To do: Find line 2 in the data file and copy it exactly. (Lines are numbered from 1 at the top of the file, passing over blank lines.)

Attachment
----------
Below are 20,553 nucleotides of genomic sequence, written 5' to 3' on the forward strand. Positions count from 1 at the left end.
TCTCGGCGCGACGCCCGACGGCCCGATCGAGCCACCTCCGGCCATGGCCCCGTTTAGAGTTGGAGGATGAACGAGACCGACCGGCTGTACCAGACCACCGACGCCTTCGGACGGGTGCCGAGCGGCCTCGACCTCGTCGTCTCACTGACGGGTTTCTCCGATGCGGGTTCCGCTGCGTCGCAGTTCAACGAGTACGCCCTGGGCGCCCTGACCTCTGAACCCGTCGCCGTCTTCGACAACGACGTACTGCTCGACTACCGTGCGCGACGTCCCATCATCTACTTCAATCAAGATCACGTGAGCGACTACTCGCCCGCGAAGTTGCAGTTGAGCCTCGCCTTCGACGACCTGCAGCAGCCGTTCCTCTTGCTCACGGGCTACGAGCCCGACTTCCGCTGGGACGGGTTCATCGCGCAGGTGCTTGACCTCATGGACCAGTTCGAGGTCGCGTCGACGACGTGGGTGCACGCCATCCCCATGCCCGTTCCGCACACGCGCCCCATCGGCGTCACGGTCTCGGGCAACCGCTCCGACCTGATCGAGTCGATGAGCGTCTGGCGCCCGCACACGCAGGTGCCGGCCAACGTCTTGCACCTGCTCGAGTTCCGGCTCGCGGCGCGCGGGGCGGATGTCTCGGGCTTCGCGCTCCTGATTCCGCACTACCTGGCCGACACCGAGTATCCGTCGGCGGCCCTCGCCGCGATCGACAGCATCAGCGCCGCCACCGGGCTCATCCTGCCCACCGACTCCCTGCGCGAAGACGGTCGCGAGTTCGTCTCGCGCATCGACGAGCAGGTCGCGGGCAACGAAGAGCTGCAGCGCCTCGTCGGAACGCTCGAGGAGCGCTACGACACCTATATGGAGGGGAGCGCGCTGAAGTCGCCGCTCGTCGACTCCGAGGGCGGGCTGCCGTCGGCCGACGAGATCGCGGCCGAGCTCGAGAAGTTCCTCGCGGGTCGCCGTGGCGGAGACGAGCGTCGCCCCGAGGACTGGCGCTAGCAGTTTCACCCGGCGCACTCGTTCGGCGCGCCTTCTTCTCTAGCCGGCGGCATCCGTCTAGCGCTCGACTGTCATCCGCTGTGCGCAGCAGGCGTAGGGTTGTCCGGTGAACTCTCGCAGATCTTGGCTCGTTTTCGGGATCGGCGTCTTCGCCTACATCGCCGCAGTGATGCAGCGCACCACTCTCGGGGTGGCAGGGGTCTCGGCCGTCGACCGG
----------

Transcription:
TCTCGGCGCGACGCCCGACGGCCCGATCGAGCCACCTCCGGCCATGGCCCCGTTTAGAGTTGGAGGATGAACGAGACCGACCGGCTGTACCAGACCACCGACGCCTTCGGACGGGTGCCGAGCGGCCTCGACCTCGTCGTCTCACTGACGGGTTTCTCCGATGCGGGTTCCGCTGCGTCGCAGTTCAACGAGTACGCCCTGGGCGCCCTGACCTCTGAACCCGTCGCCGTCTTCGACAACGACGTACTGCTCGACTACCGTGCGCGACGTCCCATCATCTACTTCAATCAAGATCACGTGAGCGACTACTCGCCCGCGAAGTTGCAGTTGAGCCTCGCCTTCGACGACCTGCAGCAGCCGTTCCTCTTGCTCACGGGCTACGAGCCCGACTTCCGCTGGGACGGGTTCATCGCGCAGGTGCTTGACCTCATGGACCAGTTCGAGGTCGCGTCGACGACGTGGGTGCACGCCATCCCCATGCCCGTTCCGCACACGCGCCCCATCGGCGTCACGGTCTCGGGCAACCGCTCCGACCTGATCGAGTCGATGAGCGTCTGGCGCCCGCACACGCAGGTGCCGGCCAACGTCTTGCACCTGCTCGAGTTCCGGCTCGCGGCGCGCGGGGCGGATGTCTCGGGCTTCGCGCTCCTGATTCCGCACTACCTGGCCGACACCGAGTATCCGTCGGCGGCCCTCGCCGCGATCGACAGCATCAGCGCCGCCACCGGGCTCATCCTGCCCACCGACTCCCTGCGCGAAGACGGTCGCGAGTTCGTCTCGCGCATCGACGAGCAGGTCGCGGGCAACGAAGAGCTGCAGCGCCTCGTCGGAACGCTCGAGGAGCGCTACGACACCTATATGGAGGGGAGCGCGCTGAAGTCGCCGCTCGTCGACTCCGAGGGCGGGCTGCCGTCGGCCGACGAGATCGCGGCCGAGCTCGAGAAGTTCCTCGCGGGTCGCCGTGGCGGAGACGAGCGTCGCCCCGAGGACTGGCGCTAGCAGTTTCACCCGGCGCACTCGTTCGGCGCGCCTTCTTCTCTAGCCGGCGGCATCCGTCTAGCGCTCGACTGTCATCCGCTGTGCGCAGCAGGCGTAGGGTTGTCCGGTGAACTCTCGCAGATCTTGGCTCGTTTTCGGGATCGGCGTCTTCGCCTACATCGCCGCAGTGATGCAGCGCACCACTCTCGGGGTGGCAGGGGTCTCGGCCGTCGACCGG